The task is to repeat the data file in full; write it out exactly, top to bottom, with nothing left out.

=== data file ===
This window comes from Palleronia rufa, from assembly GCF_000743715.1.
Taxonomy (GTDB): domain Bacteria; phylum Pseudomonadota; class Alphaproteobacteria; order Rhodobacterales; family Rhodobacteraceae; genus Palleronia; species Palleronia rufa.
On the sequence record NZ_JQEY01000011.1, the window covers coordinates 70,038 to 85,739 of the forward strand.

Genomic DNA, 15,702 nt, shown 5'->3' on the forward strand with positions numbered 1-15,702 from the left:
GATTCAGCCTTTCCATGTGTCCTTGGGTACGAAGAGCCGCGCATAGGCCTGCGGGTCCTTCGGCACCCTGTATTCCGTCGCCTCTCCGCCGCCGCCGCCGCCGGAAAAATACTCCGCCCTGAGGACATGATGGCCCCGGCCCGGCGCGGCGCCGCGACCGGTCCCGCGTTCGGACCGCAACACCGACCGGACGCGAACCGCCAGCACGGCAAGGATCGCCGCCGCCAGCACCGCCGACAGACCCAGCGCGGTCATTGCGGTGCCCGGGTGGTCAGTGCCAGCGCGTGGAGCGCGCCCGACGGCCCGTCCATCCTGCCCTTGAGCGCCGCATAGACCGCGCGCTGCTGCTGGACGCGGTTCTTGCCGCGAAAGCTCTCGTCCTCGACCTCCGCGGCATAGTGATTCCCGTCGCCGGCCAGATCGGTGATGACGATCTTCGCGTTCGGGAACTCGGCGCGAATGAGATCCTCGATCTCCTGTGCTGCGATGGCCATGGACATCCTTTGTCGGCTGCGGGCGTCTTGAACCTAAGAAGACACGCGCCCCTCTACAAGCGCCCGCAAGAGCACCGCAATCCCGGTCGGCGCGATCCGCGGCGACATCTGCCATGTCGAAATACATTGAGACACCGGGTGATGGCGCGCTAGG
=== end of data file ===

This window comes from Palleronia rufa, from assembly GCF_000743715.1.
Taxonomy (GTDB): domain Bacteria; phylum Pseudomonadota; class Alphaproteobacteria; order Rhodobacterales; family Rhodobacteraceae; genus Palleronia; species Palleronia rufa.
On the sequence record NZ_JQEY01000011.1, the window covers coordinates 70,038 to 85,739 of the forward strand.

Genomic DNA, 15,702 nt, shown 5'->3' on the forward strand with positions numbered 1-15,702 from the left:
GATTCAGCCTTTCCATGTGTCCTTGGGTACGAAGAGCCGCGCATAGGCCTGCGGGTCCTTCGGCACCCTGTATTCCGTCGCCTCTCCGCCGCCGCCGCCGCCGGAAAAATACTCCGCCCTGAGGACATGATGGCCCCGGCCCGGCGCGGCGCCGCGACCGGTCCCGCGTTCGGACCGCAACACCGACCGGACGCGAACCGCCAGCACGGCAAGGATCGCCGCCGCCAGCACCGCCGACAGACCCAGCGCGGTCATTGCGGTGCCCGGGTGGTCAGTGCCAGCGCGTGGAGCGCGCCCGACGGCCCGTCCATCCTGCCCTTGAGCGCCGCATAGACCGCGCGCTGCTGCTGGACGCGGTTCTTGCCGCGAAAGCTCTCGTCCTCGACCTCCGCGGCATAGTGATTCCCGTCGCCGGCCAGATCGGTGATGACGATCTTCGCGTTCGGGAACTCGGCGCGAATGAGATCCTCGATCTCCTGTGCTGCGATGGCCATGGACATCCTTTGTCGGCTGCGGGCGTCTTGAACCTAAGAAGACACGCGCCCCTCTACAAGCGCCCGCAAGAGCACCGCAATCCCGGTCGGCGCGATCCGCGGCGACATCTGCCATGTCGAAATACATTGAGACACCGGGTGATGGCGCGCTAGG